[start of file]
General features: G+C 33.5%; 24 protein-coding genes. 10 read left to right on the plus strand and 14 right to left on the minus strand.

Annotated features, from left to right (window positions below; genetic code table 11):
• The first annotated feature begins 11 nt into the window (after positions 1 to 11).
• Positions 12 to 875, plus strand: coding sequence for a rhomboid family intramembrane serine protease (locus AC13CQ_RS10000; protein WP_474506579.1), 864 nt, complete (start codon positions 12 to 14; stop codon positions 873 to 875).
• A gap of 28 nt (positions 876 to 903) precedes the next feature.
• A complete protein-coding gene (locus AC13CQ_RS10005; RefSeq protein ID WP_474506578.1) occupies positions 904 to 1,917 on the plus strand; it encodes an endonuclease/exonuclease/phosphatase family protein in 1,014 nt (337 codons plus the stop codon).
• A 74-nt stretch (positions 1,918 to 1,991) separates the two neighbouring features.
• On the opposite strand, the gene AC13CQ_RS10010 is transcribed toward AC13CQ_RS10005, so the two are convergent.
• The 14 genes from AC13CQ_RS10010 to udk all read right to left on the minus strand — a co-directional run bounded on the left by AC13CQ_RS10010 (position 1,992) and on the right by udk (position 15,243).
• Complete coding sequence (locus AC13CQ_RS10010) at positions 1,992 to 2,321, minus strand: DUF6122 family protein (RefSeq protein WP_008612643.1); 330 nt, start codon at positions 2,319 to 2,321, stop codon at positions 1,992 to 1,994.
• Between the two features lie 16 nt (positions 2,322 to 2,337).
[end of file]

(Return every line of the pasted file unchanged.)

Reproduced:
General features: G+C 33.5%; 24 protein-coding genes. 10 read left to right on the plus strand and 14 right to left on the minus strand.

Annotated features, from left to right (window positions below; genetic code table 11):
• The first annotated feature begins 11 nt into the window (after positions 1 to 11).
• Positions 12 to 875, plus strand: coding sequence for a rhomboid family intramembrane serine protease (locus AC13CQ_RS10000; protein WP_474506579.1), 864 nt, complete (start codon positions 12 to 14; stop codon positions 873 to 875).
• A gap of 28 nt (positions 876 to 903) precedes the next feature.
• A complete protein-coding gene (locus AC13CQ_RS10005; RefSeq protein ID WP_474506578.1) occupies positions 904 to 1,917 on the plus strand; it encodes an endonuclease/exonuclease/phosphatase family protein in 1,014 nt (337 codons plus the stop codon).
• A 74-nt stretch (positions 1,918 to 1,991) separates the two neighbouring features.
• On the opposite strand, the gene AC13CQ_RS10010 is transcribed toward AC13CQ_RS10005, so the two are convergent.
• The 14 genes from AC13CQ_RS10010 to udk all read right to left on the minus strand — a co-directional run bounded on the left by AC13CQ_RS10010 (position 1,992) and on the right by udk (position 15,243).
• Complete coding sequence (locus AC13CQ_RS10010) at positions 1,992 to 2,321, minus strand: DUF6122 family protein (RefSeq protein WP_008612643.1); 330 nt, start codon at positions 2,319 to 2,321, stop codon at positions 1,992 to 1,994.
• Between the two features lie 16 nt (positions 2,322 to 2,337).